Ridiculously Easy DIY Oil Change - 2012 Subaru Impreza Long-Term Road Test

2012 Subaru Impreza Long Term Road Test

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2012 Subaru Impreza Sport: Ridiculously Easy DIY Oil Change

November 06, 2012


A few weeks back I postulated that a do-it-yourself oil change on the 2012 Subaru BRZ and Scion FR-S twins would be a piece of cake because of the in-your-face positioning of the oil filter in plain sight under the hood.

It turns out the same oil filter position can be found under the bonnet of our 2012 Subaru Impreza Sport, which is also powered by a 2.0-liter Subaru flat-4 engine, albiet without the high-zoot direct-and-port fuel injection of its sportier cousins.

But the higher riding Impreza may go them one better, because I found that I only needed to drive the Impreza's front tires up onto some 2x4 scraps to gain enough clearance to slip my oil drain pan in there and reach underneath to remove the oil drain plug -- no floor jack or jack stands required, in other words.  


I like to start by loosening the oil fill cap so the oil flows out unimpeded and doesn't come out in a series of glugs. I'm not sure if it has the same effect as taking your thumb off the top of a drinking straw loaded with liquid, but that's the theory I'm operating under. It probably makes no difference. At the very least the loose cap serves as a reminder to add the new oil later on.


The 17-mm drain bolt is easy to get at through an opening in the belly pan that runs beneath the engine. I broke it loose with the box-end wrench you see here but I switched to a 17-mm socket on a short extension so I could gain room to move the oil pan in position before I spun the drain plug out the last couple of threads.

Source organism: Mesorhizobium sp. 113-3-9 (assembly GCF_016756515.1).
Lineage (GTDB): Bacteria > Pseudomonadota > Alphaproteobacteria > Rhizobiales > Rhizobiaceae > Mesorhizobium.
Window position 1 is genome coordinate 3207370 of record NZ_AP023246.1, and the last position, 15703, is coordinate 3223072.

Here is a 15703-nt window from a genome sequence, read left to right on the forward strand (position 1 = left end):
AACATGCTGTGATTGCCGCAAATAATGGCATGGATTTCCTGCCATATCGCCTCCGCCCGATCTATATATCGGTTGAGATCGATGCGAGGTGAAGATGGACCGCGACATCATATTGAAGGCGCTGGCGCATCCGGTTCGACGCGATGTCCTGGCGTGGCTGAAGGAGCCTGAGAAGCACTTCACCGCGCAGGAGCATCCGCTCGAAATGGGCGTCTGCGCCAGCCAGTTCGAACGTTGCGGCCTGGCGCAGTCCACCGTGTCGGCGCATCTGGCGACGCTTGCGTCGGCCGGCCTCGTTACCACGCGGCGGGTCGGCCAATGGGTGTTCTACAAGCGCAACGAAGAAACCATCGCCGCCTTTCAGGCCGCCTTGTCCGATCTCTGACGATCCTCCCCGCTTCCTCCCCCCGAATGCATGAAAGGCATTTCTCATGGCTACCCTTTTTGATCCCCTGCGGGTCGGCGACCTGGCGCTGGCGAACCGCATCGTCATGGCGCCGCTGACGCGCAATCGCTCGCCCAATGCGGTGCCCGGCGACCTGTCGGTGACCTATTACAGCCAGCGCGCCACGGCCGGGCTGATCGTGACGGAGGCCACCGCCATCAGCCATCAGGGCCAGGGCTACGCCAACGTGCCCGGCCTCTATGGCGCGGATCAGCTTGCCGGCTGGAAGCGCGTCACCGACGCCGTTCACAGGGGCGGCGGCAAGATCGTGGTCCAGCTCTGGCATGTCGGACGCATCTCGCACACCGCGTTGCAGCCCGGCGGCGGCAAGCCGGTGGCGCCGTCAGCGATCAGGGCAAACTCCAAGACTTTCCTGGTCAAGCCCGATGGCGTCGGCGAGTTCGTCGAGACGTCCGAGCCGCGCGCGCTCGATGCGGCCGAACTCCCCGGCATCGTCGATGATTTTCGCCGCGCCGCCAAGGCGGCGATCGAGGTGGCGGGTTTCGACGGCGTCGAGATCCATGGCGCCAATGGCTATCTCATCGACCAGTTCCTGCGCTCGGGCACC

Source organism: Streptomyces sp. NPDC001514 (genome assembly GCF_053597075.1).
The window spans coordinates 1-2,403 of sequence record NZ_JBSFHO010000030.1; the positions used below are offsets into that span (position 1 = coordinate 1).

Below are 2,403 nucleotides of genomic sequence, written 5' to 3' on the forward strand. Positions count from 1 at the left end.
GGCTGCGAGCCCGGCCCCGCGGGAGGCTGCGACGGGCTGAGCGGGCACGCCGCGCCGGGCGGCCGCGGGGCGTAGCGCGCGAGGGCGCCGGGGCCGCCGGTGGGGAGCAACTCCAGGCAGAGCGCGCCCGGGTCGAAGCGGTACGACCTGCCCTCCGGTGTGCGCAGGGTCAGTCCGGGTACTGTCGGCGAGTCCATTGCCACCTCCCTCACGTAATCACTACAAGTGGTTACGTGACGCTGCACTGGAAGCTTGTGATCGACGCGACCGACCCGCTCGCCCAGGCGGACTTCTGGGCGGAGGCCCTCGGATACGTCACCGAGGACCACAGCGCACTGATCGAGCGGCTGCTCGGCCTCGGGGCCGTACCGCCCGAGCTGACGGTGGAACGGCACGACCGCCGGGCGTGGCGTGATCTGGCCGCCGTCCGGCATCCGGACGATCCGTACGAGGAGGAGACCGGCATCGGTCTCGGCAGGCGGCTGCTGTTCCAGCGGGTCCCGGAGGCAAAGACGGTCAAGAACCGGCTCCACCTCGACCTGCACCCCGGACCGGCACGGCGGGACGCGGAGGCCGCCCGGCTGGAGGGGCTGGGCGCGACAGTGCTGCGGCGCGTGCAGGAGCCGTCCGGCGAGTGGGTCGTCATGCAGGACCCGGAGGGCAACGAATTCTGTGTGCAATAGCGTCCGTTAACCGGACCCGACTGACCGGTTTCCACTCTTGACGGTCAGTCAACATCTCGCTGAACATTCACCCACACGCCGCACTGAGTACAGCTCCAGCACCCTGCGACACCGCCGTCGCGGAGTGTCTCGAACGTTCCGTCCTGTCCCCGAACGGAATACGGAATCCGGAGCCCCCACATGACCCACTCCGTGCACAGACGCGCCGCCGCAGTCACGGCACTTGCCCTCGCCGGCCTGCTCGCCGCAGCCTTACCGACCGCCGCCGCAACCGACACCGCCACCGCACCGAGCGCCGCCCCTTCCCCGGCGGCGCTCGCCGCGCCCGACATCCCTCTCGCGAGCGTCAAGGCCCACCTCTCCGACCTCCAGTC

Drip drip drip. Turns out it's hard to get your hands cleaned off and find your camera before the bulk of the oil runs out.


Access is so good it doesn't much matter what sort of oil filter wrench you use to loosen the filter.


Because it stands straight up, the oil filter starts draining as soon as I kill the engine, which is why there's almost no oil left in the filter when I remove it. Consequently, very little of the stuff makes its way beyond the gasket sealing surface ...


... which makes cleanup a breeze.


Now it's time to prepare the new oil filter by smearing a little new oil on its gasket.


Because this filter is so visible, Subaru was able to print eight numbered position indicators spaced 1/8 of a turn around the perimeter of the filter to aid tightening. Instructions on the filter itself request it be tightened the usual 3/4 of a turn after the seal makes first contact, so all I need to do is choose a starting number and advance the filter 6 positions from there as I tighten it.

They printed the reference numerals in the wrong order for right-hand threads, however, so my six steps started at 3 and ended at 5, as in 3-2-1-8-7-6-5. Still, it's a pretty nifty feature.


Now it's time to reinstall the drain plug, but first we must replace the drain plug washer because Subaru uses a crush washer. The difference between old (left) and new (right) is pretty obvious, and it's probably a good idea to buy them from the dealer if you have any doubt about finding the right kind elsewhere. I paid $1.20 for this one at my local dealer. The factory oil filter with the clocking marks was another $7.85. A bit more than a generic, perhaps, but I'm OK with paying a couple of bucks extra, especially if I'm going to the dealer for the washer anyway.


Once the new filter and drain plug are tight it's time to add the oil. Our Subaru calls for 5.3 quarts of 0W-20 synthetic motor oil. At my local Autozone the only 0W-20 synthetic choice was Mobil 1 at $8.99 per quart.

Dan Edmunds, Director of Vehicle Testing @ 8,788 miles

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